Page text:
I didn't think it was arrogance if the claims were accurate. Arrogance is overrepresenting what you can do.
    I've been called a criminal, a terrorist, and a threat to the known universe. But everything you were told is a lie. The truth is, they've taken our freedom, our home, and our future. The time has come for all humanity to take a stand...

  3. #13
    Senior Member Bamboo's Avatar
    Join Date
    Jan 2009
    MBTI
    XXFP
    Posts
    2,706

    Default

    Quote Originally Posted by Coriolis View Post
    I didn't think it was arrogance if the claims were accurate. Arrogance is overrepresenting what you can do.
    Generally arrogance has a connotation of some inflated ego, but not nesessarily inaccuracy:

    adj.
    1. Having or displaying a sense of overbearing self-worth or self-importance.
    2. Marked by or arising from a feeling or assumption of one's superiority toward others:

    I think @fia was quite right to touch upon the fact that it's (generally) a social phenomenon that relates to superiority/inferiority, and it's in that spirit that I don't think arrogance is about accuracy, rather, it's about the display of superiority.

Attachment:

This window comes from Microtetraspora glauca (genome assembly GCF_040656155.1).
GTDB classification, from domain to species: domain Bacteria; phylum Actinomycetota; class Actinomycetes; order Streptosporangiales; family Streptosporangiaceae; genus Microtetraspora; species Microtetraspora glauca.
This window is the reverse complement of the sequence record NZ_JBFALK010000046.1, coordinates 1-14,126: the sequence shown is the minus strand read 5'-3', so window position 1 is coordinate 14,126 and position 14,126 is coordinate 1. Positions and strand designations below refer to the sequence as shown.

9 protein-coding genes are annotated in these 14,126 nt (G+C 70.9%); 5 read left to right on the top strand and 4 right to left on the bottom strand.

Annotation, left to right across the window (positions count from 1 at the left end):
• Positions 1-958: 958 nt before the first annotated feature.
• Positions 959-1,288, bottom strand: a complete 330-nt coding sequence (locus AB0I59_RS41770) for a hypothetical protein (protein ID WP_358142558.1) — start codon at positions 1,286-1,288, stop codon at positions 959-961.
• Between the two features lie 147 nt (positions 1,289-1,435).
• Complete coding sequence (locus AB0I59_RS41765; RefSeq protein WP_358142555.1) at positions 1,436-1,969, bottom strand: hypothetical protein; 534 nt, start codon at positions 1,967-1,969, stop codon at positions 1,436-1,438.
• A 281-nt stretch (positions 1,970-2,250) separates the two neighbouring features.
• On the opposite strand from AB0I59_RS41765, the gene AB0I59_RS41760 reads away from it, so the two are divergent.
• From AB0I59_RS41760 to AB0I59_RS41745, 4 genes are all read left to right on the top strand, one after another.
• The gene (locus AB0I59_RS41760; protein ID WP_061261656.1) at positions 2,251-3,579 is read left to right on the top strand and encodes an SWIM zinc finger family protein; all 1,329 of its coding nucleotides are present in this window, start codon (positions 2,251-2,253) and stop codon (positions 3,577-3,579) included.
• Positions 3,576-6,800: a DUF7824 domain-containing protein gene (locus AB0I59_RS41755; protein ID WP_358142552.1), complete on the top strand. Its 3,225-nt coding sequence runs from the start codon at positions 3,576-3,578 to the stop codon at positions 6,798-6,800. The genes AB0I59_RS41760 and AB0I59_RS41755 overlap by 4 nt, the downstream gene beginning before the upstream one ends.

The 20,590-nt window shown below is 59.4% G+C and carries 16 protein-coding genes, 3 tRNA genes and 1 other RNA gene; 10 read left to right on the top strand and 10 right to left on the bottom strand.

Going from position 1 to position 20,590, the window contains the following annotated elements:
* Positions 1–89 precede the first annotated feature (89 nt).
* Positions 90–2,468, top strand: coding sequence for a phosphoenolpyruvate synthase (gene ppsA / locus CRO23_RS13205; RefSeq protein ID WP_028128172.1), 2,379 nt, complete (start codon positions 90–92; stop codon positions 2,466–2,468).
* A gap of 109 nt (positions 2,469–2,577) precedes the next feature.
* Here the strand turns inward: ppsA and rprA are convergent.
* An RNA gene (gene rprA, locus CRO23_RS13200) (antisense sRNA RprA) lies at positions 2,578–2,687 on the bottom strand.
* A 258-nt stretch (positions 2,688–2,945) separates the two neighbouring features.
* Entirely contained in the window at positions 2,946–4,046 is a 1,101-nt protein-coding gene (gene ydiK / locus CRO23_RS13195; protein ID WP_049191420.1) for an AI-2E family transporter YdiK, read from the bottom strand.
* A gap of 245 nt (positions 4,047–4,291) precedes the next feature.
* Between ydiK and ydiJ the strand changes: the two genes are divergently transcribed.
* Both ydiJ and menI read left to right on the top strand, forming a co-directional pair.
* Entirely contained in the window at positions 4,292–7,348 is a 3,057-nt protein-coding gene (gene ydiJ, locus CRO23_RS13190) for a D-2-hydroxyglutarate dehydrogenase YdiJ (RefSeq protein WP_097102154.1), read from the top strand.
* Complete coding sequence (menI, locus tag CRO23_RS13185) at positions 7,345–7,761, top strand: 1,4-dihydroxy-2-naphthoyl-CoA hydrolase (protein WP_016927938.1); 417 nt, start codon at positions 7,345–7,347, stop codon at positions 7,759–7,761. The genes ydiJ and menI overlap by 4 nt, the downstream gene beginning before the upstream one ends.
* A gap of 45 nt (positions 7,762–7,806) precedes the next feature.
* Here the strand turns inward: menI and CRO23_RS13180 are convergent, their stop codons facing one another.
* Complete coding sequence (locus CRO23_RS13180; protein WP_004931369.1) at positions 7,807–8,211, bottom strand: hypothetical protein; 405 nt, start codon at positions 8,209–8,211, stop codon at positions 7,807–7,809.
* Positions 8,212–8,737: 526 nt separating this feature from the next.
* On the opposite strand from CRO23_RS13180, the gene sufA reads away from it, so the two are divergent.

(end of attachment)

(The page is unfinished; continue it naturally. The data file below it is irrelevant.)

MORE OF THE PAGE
*Other* people might find your displays of self-importance overbearing, for instance, even if you're quite right that your role in a given situation is an essential one or that you know what you're talking about better than others and thus should be in charge in a situation*.


    *It's also possible you can conduct yourself in ways that feel more or less overbearing to others while still 'taking the reigns', but in any case there is likely to be some amount of strain and tension involved as there will likely be some disagreement about what's right.
    Don't know how much it'll bend til it breaks.

  4. #14
    Analytical Dreamer Coriolis's Avatar
    Join Date
    Apr 2010
    MBTI
    INTJ
    Enneagram
    5w6 sp/sx
    Posts
    17,533

    Default

    Quote Originally Posted by Bamboo View Post